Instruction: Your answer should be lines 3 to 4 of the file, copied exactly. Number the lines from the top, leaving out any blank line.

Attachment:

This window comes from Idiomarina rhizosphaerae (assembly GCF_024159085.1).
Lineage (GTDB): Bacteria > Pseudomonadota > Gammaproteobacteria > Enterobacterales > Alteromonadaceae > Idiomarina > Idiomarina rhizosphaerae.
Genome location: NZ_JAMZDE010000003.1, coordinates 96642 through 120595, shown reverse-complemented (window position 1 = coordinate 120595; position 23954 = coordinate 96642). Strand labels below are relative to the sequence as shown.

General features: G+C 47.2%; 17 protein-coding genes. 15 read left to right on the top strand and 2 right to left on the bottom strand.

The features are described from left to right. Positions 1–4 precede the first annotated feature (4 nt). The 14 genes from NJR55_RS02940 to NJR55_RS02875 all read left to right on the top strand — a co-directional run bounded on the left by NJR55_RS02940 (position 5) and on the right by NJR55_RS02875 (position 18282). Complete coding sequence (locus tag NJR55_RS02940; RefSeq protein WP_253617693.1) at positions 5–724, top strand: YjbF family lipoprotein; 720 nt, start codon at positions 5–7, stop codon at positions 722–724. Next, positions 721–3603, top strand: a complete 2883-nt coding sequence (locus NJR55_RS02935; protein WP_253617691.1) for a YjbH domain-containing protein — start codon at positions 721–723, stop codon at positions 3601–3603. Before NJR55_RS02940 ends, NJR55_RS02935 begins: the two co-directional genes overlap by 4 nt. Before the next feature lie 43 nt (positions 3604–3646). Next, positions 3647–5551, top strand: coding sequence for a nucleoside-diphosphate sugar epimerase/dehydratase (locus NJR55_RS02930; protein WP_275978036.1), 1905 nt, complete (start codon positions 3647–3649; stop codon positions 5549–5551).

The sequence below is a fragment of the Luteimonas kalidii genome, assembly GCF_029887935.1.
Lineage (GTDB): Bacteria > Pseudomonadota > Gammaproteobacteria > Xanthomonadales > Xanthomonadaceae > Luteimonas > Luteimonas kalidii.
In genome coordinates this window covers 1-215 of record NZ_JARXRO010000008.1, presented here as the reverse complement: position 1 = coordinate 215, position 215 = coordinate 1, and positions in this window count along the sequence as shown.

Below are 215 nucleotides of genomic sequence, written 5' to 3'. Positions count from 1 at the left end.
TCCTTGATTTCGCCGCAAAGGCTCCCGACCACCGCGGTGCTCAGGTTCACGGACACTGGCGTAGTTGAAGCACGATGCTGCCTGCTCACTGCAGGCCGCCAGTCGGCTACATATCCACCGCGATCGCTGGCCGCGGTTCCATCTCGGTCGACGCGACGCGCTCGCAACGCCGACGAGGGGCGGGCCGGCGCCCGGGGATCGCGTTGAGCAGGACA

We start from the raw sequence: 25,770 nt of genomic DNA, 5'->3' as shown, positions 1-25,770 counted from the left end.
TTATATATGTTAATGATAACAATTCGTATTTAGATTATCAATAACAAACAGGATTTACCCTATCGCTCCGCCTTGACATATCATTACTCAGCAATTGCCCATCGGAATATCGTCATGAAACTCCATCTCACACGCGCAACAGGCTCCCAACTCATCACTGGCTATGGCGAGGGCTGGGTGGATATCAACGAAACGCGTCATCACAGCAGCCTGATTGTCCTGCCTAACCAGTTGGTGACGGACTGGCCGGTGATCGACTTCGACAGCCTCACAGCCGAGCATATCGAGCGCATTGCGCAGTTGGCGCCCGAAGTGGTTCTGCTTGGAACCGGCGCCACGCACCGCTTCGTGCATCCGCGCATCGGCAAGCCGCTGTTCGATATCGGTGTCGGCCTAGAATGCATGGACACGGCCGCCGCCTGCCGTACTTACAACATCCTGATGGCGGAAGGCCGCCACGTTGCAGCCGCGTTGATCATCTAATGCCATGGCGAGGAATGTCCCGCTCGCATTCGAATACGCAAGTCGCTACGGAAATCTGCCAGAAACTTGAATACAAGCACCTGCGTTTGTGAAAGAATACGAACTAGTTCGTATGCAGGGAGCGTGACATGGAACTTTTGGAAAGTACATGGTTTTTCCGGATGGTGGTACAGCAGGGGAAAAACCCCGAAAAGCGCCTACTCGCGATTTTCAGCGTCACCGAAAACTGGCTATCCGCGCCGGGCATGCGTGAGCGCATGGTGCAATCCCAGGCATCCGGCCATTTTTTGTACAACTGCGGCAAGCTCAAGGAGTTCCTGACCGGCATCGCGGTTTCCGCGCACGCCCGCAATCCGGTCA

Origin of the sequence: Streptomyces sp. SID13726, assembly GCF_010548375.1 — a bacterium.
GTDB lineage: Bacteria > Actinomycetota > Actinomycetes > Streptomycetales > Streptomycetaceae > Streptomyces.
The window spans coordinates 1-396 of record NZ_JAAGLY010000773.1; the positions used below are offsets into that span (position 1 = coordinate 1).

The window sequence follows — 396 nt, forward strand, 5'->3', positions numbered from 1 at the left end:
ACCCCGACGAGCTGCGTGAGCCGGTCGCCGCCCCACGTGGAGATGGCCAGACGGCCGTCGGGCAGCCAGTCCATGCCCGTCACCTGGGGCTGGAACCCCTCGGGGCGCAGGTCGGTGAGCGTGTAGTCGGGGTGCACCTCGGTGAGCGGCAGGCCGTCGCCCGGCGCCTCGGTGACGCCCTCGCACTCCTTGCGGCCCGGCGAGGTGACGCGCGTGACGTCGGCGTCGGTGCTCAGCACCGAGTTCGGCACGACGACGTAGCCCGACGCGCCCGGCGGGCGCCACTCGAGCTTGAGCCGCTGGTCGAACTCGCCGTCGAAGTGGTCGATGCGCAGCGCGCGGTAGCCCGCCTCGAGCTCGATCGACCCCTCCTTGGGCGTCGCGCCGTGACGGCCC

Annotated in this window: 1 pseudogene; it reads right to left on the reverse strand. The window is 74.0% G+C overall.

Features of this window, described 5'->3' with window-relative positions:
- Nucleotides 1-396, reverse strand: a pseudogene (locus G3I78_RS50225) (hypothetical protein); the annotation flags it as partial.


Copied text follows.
Genome location: NZ_JAMZDE010000003.1, coordinates 96642 through 120595, shown reverse-complemented (window position 1 = coordinate 120595; position 23954 = coordinate 96642). Strand labels below are relative to the sequence as shown.

General features: G+C 47.2%; 17 protein-coding genes. 15 read left to right on the top strand and 2 right to left on the bottom strand.